A Cash is King Theorem

You’ve probably heard the street adage “cash is king”. But how much cash ? What is the best ratio of cash that one should hold in a portfolio ? Here in this note I’ll give a quantitative answer.

Assumptions:

* The portfolio consists of cash and a risky asset S (S can be a composite asset, i.e. made of many securities)

* For simplicity, assume that the interest rate is zero (the theorem can easily be modified for the case of non-zero interest, by substracting  the interest rate from the expected return)

* S has expected return $\mu$ and volatility $\sigma$

* Call $\alpha$ the weight of S, and $1- \alpha$ the weight of cash, in the portfolio

* No short-selling: $0 \leq \alpha \leq 1$

Theorem:

Under the above asumptions, we have:

* If $\mu \leq 0$ then the best asset allocation strategy is $\alpha = 0$ (don’t buy any asset with negative expected return)

* If $\mu > \sigma^2$ then the best allocation strategy is $\alpha = 1$ (fully invest when the risky asset has expected return greater than volatility square)

* If $0 < \mu < \sigma^2$ then the best allocation strategy is $\alpha = \mu / \sigma^2$, i.e. one should keep $1 – \mu/\sigma^2$ of portfolio in cash.

Proof. The above value of $\alpha$ is the solution of an optimization problem for the Bernoulli utility function. It’s not difficult. Maybe I’ll write down the proof later.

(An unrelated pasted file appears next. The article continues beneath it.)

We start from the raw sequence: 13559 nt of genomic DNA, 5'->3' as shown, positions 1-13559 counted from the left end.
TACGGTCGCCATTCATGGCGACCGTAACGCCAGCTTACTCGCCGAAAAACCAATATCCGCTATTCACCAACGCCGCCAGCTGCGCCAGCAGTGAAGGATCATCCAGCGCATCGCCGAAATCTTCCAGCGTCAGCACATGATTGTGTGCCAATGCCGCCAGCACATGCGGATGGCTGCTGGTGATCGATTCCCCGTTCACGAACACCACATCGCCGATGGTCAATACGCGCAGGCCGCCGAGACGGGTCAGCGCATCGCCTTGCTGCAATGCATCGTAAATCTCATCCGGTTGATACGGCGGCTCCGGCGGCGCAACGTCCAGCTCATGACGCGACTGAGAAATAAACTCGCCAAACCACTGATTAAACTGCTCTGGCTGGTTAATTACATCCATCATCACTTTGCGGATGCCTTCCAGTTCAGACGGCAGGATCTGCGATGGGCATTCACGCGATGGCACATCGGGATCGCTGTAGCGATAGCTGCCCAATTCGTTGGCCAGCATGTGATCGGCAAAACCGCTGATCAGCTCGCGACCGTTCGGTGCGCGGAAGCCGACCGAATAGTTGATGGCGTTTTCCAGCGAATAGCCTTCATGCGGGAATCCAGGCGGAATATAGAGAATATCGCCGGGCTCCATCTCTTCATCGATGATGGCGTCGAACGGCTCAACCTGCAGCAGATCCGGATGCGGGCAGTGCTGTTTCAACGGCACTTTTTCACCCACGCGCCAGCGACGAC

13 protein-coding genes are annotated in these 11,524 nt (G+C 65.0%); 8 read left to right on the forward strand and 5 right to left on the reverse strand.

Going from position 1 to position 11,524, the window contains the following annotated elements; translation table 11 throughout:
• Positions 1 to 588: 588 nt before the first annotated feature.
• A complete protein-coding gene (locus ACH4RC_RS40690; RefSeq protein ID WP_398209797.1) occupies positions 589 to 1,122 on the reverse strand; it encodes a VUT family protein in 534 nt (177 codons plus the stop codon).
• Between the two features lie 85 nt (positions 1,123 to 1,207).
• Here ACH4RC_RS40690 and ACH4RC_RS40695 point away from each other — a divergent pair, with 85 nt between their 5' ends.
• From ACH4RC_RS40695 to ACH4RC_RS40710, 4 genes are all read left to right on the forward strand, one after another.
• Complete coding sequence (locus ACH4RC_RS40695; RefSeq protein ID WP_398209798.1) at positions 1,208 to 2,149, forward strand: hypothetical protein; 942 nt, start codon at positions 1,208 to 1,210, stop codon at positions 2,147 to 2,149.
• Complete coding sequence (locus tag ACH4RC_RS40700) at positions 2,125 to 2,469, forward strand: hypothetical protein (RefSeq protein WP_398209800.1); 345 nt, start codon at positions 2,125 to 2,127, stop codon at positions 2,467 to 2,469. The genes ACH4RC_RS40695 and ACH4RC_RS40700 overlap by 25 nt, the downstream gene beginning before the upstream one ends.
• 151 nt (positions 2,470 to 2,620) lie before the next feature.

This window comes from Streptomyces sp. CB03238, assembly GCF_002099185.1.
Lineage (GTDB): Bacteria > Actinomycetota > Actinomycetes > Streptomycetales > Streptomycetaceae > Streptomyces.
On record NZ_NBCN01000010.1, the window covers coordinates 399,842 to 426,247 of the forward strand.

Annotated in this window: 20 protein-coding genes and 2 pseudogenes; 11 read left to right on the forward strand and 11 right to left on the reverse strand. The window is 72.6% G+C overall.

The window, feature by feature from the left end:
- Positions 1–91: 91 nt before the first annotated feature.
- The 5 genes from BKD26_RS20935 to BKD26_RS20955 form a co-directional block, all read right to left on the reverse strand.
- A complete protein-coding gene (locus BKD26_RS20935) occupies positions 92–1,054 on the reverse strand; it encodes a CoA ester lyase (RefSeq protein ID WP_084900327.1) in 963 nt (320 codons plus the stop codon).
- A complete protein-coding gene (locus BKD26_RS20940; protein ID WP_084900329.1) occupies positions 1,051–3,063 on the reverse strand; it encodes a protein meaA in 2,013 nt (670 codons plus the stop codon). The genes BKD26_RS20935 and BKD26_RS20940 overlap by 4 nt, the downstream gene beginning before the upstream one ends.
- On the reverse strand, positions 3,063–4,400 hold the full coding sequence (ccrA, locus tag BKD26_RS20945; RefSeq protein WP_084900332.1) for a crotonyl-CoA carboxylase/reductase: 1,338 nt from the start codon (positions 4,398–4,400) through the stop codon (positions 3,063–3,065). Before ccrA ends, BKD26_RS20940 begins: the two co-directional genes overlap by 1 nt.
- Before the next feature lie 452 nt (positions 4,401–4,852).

Practical application:

Let’s say you have an asset (say wonderstock) whose expected 1-year return is 50%, but which has volatility 100%. Then you should buy that asset with only 50% of your money, and keep the remaining 50% in reserve. (If your wonderasset falls down significantly or rise up, you can rebalance your portfolio so that the ratio will become 50/50 again).

If your asset is expected to grow  6% more than the interest rate, and volatility = 20%, then it’s still OK to be fully invested (20%^2 = 4% < 6%). But when the volatility shoots up to 30%, then it’s time to keep 1/3 of your portfolio in cash.

4 comments to A Cash is King Theorem

• admin

OK, what about Vietnamese stock market ?

expected return = 16-17%/year, but only 4-5% above the interest rate.

volatility is rather high, say 40%

40%^2= 16%, 4/16 = 1/4

One should keep 70-75% cash in Vietnamese market and invest only 25-30%, unless one finds opportunies with better tan 16-17% expected return.

• Du

Utility function là maximizing wealth phải không ?
Thế thì chắc liên hệ tới Kelly’s criterion – ( bài sau nói Kelly và Bernoulli’s là tương đương)
http://en.wikipedia.org/wiki/Kelly_criterion
Bài của Kelly là binary distribution, nhưng chắc có thể mở rộng ra các distribution khác ( và nếu distribution là liên tục thì có thể xảy ra gambler’s ruin không nếu fully invest ?). Paul Samuelson rất chống lại Kelly, còn cụ Thorpe, tay tổ của Quant investing thì rất thích và viết nhiều bài về Kelly ở đây:
http://edwardothorp.com/id9.html (bài 21, 23 và 24)
và đây
http://www.edwardothorp.com/sitebuildercontent/sitebuilderfiles/KellyCriterion2007.pdf
Cuốn Fortune’s Formula kể chuyện cụ đi đánh blackjack với Claude Shannon dùng cách đếm bài của cụ và cách đặt theo Kelly criterion.

• Du

À nếu giả sử log-normal thì chẳng bao giờ có gambler’s ruin cả – và tính toán có lẽ đơn giản hơn binary 1 chút thì phải.

• admin

Merci anh Du cho biết mấy thông tin đó ! Em cũng chưa biết Kelly criterion ra sao.